New Game Designed to EVOKE a Better World
By Kim Pearson on March 23, 2010
BlogHer Original Post
Game designer Jane McGonigal wants you to help solve the world's most serious problems - by playing a game. It's a game she designed, called EVOKE, that is designed to enlist thousands of gamers around the world to collaborate online to devise solutions to hunger, water security, education and other serious problems. The game started March 3, but players can join at any time. Those who complete the series of 10 challenges have a chance to earn scholarships and mentorships to help bring their social innovation ideas to life. Here's the trailer:
McGonigal, the Director of Research and Game Development at the Institute for the Future, has been designing what she calls "alternate reality" games that address real problems for some time now. Her games often start with a scenario based on a real-world challenge, and then asks players to respond online via blogs, emails, videos and twitter as if the scenario was real. The challenges can be as whimsical as her "cookie-rolling" art project, as personal as the game she made up to help her recover from a concussion, and as urgent as the threat of global warming. She's even got a game to get computer geeks and couch potatoes exercising.
Her 2007 game, World Without Oil, got more than 1800 players in 12 countries to imagine the consequences of a global oil shock. The key, McGonigal often said in their videos and speeches, is that "alternate reality is not role play -- it's real play." McGonigal said participants in the World Without Oil simulation reported that they changed their energy consumption habits as they played the game:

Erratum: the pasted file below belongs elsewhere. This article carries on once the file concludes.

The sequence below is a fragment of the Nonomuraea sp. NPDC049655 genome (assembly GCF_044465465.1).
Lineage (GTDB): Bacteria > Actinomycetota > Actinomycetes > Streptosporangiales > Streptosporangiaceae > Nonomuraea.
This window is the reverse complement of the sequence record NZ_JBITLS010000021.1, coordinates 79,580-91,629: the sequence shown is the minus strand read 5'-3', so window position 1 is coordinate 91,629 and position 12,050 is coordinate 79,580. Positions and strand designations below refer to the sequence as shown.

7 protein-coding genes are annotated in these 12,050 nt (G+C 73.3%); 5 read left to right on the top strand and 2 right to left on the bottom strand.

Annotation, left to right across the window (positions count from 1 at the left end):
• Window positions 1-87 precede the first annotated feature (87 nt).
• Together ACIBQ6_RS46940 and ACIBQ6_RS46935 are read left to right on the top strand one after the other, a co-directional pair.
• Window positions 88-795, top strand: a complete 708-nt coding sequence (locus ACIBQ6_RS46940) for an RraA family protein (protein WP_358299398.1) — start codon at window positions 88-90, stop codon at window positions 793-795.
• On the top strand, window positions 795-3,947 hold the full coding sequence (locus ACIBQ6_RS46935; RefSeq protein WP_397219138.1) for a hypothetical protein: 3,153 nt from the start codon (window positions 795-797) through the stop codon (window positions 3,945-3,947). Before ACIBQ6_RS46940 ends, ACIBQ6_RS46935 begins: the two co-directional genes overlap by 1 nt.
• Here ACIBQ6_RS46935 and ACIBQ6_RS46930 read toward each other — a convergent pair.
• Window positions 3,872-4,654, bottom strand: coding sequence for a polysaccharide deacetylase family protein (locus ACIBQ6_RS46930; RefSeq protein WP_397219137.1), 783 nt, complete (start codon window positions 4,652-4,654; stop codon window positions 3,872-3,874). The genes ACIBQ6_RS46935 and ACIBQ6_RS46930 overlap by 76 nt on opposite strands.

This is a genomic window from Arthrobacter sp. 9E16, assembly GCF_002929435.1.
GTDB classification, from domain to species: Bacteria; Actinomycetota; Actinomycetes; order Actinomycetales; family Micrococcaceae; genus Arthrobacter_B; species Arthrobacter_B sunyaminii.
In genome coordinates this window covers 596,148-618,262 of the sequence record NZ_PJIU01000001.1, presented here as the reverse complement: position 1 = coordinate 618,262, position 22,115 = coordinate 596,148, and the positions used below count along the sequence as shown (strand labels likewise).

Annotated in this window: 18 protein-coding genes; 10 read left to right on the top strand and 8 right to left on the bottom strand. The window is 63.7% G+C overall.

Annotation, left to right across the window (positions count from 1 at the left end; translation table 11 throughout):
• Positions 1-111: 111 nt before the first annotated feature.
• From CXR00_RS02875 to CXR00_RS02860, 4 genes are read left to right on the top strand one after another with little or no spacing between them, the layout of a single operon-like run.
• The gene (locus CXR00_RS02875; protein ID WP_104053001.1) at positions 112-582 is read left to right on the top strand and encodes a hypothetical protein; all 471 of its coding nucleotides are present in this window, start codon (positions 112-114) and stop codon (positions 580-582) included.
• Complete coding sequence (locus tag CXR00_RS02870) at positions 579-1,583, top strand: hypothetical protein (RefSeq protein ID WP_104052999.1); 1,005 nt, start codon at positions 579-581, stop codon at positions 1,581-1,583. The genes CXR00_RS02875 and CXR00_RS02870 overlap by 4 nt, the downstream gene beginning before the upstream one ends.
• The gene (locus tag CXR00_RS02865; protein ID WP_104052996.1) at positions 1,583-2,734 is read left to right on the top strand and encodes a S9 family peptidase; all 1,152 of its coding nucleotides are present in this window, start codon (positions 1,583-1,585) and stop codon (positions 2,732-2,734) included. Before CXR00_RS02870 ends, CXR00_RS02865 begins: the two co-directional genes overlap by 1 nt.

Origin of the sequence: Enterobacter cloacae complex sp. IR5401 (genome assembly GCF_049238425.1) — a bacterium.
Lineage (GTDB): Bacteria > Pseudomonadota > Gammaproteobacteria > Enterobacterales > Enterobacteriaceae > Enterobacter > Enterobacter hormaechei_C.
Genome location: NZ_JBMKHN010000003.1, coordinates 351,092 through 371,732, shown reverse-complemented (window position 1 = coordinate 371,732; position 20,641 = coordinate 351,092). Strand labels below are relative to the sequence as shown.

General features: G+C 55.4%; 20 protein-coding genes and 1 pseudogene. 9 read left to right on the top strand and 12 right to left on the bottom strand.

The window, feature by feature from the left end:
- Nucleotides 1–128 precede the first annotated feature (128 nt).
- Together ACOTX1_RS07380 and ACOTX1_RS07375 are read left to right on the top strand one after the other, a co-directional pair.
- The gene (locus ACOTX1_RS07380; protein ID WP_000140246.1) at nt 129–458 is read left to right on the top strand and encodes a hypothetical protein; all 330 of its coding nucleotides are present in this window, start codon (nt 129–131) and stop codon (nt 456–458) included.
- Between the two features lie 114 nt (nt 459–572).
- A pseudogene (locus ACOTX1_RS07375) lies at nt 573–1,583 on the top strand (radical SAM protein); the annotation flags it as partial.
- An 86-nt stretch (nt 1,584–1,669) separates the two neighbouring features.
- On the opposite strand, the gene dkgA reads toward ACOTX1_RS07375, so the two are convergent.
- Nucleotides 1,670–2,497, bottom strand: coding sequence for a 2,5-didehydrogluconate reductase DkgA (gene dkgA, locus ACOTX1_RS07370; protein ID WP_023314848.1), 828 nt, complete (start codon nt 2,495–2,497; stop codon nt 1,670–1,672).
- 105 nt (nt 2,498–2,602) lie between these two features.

McGonigal argues that massive multiplayer online games such as World of Warcraft help players develop skills -- such as the ability to collaborate, to concentrate, and to persist despite obstacles -- that transfer well to attacking social problems. She made that case last month at a well-received that's running on the TED.com website:
"...I thought the gamer needed to be taken out of the game (at least for a little while) and put into the world, to learn to apply the same skills there. It had never occurred to me that the world should simply be… the game."
KS, a commenter on Treehugger's post about Evoke talked about what it's like to play the game:
"[Evoke] is an amazing experience that challenges the way you think. It can inspire you to do and think of new ways of doing things we are all trying to accomplish."
Having seen how invested serious gamers can become in fantasy worlds such as World of Warcraft, I think McGonigal's idea has definite potential. Are you playing any of McGonigal's games? In and interview with WorldChanging.org McGonigal spoke of the kind of work she is doing as a moral imperative for the gaming industry:
"The commercial gaming industry is our innovation lab. By making games purely for entertainment, we learn more about how to make people happy and how to develop these superpowers.
"But if you don’t do something real with these powers, it’s a waste. If we’re not developing games that use all that insight and all that powerful technology for good, it’s a big, tragic waste."
Do you see gaming as a path to building a better world?
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